Aaronson was the subject of media attention in October 2007, when he accused Australian advertising agency Love Communications plagiarizing a lecture[25] he wrote on quantum mechanics in an advertisement of theirs.[26] He alleged that a commercial for Ricoh Australia by Sydney-based agency Love Communications appropriated content almost verbatim from the lecture.[27] Aaronson received an email from the agency claiming to have sought legal advice and saying they did not believe that they were in violation of his copyright.

Dissatisfied, Aaronson pursued the matter, and the agency settled the dispute without admitting wrongdoing by making a charitable contribution to two science organizations of his choice. Concerning this matter, Aaronson stated, "Someone suggested [on my blog] a cameo with the models but if it was between that and a free printer, I think I'd take the printer."[26]

References

  1. ^ Aaronson, Scott. "Scott Aaronson". Qwiki.
  2. ^ a b c Hardesty, Larry (7 April 2014). "The complexonaut". mit.edu. Retrieved .
  3. ^ a b CV from Aaronson's web site
  4. ^ Aaronson, Scott (Dec 5, 2017). "Quickies". Shtetl-Optimized. Retrieved 2018.
  5. ^ Scott Joel Aaronson at the Mathematics Genealogy Project
  6. ^ Shetl-Optimized, "From Boston to Austin", February 28th, 2016.
  7. ^ NSF to Honor Two Early Career Researchers in Computational Science With Alan T. Waterman Award, National Science Foundation, March 8, 2012, retrieved 2012-03-08.
  8. ^ Simons Investigators Awardees, The Simons Foundation
  9. ^ Automata, Computability and Complexity by Elaine Rich (2008) ISBN 0-13-228806-0, p. 589, section "The Complexity Zoo"
  10. ^ The Complexity Zoo page (originally) at Qwiki (a quantum physics wiki, Stanford University)
  11. ^ "Shtetl-Optimized". scottaaronson.com. Retrieved .
  12. ^ Aaronson, Scott. "Who Can Name the Bigger Number?". academic personal website. Electrical Engineering and Computer Science, MIT. Retrieved .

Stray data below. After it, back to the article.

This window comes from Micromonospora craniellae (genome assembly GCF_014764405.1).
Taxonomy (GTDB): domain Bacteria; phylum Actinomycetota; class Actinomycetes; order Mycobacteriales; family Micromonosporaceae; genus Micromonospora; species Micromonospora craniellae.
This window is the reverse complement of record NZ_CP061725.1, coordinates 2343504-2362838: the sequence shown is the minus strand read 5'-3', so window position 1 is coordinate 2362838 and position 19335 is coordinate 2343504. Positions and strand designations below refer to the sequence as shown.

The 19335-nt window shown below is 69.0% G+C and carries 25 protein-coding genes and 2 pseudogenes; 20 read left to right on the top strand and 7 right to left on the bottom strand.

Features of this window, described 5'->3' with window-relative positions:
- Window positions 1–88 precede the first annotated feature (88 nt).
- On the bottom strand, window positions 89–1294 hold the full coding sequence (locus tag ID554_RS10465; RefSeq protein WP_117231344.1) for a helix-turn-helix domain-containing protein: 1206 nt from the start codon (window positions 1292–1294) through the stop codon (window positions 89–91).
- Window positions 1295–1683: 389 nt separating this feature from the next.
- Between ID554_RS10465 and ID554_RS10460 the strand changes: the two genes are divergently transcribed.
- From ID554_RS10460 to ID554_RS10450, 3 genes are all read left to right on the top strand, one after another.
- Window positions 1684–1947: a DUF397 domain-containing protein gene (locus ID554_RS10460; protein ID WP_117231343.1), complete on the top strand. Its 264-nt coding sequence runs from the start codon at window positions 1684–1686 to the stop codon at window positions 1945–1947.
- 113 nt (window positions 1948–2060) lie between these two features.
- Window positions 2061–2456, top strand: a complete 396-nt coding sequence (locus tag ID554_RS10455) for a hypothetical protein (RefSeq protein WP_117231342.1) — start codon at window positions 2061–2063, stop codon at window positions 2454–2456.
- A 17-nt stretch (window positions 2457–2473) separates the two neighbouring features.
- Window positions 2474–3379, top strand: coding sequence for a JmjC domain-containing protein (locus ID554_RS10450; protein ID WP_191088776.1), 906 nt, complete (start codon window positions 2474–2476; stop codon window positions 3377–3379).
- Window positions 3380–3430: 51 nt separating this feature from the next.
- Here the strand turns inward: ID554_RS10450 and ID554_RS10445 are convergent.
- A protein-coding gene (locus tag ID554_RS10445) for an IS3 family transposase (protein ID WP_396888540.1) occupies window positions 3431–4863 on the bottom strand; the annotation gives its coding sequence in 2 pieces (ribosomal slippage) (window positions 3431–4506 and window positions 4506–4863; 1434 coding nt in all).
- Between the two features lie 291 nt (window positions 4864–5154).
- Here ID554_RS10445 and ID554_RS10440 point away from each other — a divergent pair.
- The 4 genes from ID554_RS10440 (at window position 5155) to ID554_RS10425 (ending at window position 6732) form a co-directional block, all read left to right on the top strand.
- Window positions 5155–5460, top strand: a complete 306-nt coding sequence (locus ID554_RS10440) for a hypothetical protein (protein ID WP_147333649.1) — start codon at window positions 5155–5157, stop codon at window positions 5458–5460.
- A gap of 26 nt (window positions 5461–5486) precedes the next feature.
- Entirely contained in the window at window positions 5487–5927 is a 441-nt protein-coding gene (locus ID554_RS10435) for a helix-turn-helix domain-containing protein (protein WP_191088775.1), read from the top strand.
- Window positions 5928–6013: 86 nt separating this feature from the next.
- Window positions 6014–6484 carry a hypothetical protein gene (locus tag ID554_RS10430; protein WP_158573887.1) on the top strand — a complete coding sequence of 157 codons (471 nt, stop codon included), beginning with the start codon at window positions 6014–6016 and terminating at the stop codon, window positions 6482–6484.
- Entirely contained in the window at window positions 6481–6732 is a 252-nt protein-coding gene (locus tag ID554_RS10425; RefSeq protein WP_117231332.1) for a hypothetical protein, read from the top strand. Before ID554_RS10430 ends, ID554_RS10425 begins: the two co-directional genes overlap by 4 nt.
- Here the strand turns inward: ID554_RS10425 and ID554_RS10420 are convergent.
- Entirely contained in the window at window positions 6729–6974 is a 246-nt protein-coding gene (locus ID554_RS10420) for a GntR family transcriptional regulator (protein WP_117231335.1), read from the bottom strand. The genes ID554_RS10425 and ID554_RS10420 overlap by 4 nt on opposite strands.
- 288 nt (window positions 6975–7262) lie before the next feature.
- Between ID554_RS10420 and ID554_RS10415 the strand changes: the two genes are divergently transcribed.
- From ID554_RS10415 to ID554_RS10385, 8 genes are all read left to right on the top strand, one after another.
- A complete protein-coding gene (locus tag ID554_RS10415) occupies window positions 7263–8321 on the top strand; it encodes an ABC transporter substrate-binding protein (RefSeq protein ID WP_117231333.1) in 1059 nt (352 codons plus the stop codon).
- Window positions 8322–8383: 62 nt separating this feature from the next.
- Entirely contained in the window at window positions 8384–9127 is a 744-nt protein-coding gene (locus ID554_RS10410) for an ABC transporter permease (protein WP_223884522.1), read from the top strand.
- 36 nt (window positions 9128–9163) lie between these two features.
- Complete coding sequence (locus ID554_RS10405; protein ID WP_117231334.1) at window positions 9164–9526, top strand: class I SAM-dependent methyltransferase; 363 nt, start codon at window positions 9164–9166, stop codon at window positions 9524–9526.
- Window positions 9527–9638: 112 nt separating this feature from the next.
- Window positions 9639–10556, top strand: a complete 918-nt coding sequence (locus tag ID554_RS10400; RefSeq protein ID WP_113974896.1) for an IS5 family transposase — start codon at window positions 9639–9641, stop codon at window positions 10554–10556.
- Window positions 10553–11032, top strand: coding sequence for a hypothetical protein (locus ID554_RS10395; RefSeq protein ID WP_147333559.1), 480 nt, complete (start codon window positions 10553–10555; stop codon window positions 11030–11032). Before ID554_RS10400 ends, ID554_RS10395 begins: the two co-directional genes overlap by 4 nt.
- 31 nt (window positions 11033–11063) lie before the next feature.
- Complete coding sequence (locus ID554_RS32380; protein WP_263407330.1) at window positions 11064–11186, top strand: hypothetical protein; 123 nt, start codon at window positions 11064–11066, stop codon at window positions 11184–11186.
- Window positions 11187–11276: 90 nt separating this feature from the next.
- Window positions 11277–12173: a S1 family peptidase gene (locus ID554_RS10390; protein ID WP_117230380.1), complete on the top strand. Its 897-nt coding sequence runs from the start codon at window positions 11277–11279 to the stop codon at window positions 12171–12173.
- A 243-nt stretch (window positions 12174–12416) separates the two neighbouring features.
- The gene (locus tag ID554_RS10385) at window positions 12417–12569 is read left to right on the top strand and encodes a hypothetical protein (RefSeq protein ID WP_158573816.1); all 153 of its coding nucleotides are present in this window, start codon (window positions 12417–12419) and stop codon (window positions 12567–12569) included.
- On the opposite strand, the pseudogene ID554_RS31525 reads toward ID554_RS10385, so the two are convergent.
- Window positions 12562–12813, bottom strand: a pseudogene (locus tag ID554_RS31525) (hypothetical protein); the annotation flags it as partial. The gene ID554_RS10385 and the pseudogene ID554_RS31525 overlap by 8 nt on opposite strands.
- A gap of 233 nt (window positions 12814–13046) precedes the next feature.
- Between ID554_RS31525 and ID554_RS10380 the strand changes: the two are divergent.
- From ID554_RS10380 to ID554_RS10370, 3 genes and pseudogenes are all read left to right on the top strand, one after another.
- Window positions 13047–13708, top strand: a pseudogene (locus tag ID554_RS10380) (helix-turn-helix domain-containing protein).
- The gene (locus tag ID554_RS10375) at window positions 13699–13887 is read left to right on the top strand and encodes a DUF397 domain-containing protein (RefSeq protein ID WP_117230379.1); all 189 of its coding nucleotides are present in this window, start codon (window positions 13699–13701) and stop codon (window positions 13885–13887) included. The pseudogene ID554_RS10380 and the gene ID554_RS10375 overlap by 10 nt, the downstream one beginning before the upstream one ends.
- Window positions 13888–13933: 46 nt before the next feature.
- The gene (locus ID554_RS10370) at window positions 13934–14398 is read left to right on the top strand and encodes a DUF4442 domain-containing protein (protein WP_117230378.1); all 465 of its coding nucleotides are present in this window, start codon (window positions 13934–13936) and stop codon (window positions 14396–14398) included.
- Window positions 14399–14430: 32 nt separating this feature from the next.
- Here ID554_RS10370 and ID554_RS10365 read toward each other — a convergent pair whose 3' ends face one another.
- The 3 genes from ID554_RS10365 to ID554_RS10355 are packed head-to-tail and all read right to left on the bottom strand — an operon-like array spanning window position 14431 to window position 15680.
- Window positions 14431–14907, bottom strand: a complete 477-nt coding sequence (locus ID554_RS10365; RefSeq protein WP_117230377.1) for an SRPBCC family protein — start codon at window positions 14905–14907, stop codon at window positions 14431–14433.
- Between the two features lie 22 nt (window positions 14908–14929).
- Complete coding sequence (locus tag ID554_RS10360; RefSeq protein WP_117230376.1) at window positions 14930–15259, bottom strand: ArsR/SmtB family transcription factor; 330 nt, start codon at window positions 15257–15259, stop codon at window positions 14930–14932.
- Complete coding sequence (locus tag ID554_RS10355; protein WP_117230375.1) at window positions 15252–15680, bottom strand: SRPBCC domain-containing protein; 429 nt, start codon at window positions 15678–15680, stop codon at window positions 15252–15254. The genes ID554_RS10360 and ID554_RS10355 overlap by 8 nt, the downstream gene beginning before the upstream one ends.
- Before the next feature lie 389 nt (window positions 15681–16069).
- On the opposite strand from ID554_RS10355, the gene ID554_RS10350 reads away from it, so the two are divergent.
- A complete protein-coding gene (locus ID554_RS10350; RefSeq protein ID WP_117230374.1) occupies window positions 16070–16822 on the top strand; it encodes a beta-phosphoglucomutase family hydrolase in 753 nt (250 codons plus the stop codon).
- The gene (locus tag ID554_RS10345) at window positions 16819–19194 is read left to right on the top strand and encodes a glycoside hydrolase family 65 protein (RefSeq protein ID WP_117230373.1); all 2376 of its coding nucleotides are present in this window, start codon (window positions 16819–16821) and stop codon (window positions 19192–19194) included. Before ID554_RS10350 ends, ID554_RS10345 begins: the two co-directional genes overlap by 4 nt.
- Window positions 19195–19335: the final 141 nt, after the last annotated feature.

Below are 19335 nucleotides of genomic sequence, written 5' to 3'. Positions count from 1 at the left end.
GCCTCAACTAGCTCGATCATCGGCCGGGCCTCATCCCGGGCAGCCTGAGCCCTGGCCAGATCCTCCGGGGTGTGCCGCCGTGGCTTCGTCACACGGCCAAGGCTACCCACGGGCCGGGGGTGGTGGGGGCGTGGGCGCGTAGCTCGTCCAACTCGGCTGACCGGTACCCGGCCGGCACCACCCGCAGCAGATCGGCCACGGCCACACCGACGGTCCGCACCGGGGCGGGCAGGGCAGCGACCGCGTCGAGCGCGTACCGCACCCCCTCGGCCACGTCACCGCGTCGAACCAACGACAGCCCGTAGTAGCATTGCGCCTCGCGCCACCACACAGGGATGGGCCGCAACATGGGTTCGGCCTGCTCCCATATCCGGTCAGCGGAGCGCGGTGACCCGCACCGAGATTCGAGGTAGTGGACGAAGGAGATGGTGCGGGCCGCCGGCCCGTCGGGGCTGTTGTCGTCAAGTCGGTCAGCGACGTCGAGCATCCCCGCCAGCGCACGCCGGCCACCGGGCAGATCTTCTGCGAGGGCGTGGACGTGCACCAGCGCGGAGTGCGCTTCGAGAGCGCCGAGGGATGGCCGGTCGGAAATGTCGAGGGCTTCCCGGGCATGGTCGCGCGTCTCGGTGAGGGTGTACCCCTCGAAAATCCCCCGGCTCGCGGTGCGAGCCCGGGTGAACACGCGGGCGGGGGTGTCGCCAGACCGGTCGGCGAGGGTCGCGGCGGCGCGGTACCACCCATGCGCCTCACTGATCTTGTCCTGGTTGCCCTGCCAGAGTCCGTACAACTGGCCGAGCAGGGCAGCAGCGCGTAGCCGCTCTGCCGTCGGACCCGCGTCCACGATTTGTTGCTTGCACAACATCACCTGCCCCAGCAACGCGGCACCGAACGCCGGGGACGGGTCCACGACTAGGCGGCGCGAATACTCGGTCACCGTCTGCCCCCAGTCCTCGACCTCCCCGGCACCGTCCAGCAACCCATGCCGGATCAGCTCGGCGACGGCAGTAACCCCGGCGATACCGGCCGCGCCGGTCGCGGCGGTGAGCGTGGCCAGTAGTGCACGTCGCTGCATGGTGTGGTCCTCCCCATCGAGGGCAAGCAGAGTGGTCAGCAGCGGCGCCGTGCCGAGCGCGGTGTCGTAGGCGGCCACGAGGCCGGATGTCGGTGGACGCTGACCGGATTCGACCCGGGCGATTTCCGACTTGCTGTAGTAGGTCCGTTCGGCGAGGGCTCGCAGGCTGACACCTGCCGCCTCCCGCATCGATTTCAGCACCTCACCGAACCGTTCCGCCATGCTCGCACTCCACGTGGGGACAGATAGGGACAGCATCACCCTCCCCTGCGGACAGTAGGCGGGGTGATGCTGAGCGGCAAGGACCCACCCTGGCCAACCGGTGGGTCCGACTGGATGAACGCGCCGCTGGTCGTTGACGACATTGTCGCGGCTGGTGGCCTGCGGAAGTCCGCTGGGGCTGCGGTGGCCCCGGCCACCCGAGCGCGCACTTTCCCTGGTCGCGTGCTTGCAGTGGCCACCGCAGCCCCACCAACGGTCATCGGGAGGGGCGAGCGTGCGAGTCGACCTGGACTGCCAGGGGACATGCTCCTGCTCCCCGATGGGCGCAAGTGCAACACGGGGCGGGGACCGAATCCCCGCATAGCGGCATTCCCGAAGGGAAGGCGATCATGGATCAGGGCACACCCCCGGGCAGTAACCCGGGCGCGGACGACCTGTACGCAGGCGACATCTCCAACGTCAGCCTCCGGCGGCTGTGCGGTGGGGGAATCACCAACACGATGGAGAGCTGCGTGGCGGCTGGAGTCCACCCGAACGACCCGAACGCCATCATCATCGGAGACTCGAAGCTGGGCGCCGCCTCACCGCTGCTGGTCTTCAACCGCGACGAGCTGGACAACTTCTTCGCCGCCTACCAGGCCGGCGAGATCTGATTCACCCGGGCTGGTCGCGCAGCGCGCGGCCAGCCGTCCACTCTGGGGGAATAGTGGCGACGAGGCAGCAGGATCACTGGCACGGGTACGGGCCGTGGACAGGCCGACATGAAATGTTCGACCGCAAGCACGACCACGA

13. ^ "PHYS771 Quantum Computing Since Democritus". scottaaronson.com. Retrieved .
  14. ^ "Quantum Computing Democritus :: Quantum physics, quantum information and quantum computation". cambridge.org. Retrieved .
  15. ^ Aaronson, Scott (2011). "Why Philosophers Should Care About Computational Complexity". arXiv:1108.1791v3 [CC cs. CC].
  16. ^ Aaronson, Scott (February 2008). "The Limits of Quantum Computers". Scientific American. 298 (3): 62. Bibcode:2008SciAm.298c..62A. doi:10.1038/scientificamerican0308-62.
  17. ^ "Foundational Questions in Science Institute conference". The Science Show. ABC Radio. 18 August 2007. Retrieved .
  18. ^ Peterson, Ivars (November 20, 1999). "Quantum Games". Science News. Science Service. 156 (21): 334. doi:10.2307/4012018. Retrieved .
  19. ^ Franklin, Roger (November 17, 2002). "Two-digit theory gets two fingers". The Age. Melbourne. Retrieved .
  20. ^ Judge, Peter (November 9, 2007). "D-Wave's quantum computer ready for latest demo". ZDNet. CNET. Archived from the original on December 26, 2008. Retrieved .
  21. ^ Dawson, Keith (November 29, 2008). "Improving like2do.com resource Coverage of Computer Science". Slashdot. Retrieved .
  22. ^ Brooks, Michael (March 31, 2007). "Outside of time: The quantum gravity computer". New Scientist (2597).
  23. ^ Pontin, Jason (April 8, 2007). "A Giant Leap Forward in Computing? Maybe Not". The New York Times. The New York Times Company. Retrieved .
  24. ^ Gomes, Lee (December 12, 2008). "Your World View Doesn't Compute". Forbes.
  25. ^ "PHYS771 Lecture 9: Quantum". scottaaronson.com. Retrieved .
  26. ^ a b Tadros, Edmund (October 3, 2007). "Ad agency cribbed my lecture notes: professor". The Age. Melbourne. Retrieved .
  27. ^ Tadros, Edmund (December 20, 2007). "Ad company settles plagiarism complaint". The Age. Melbourne. Retrieved .

External links


  This article uses material from the Wikipedia page available here. It is released under the Creative Commons Attribution-Share-Alike License 3.0.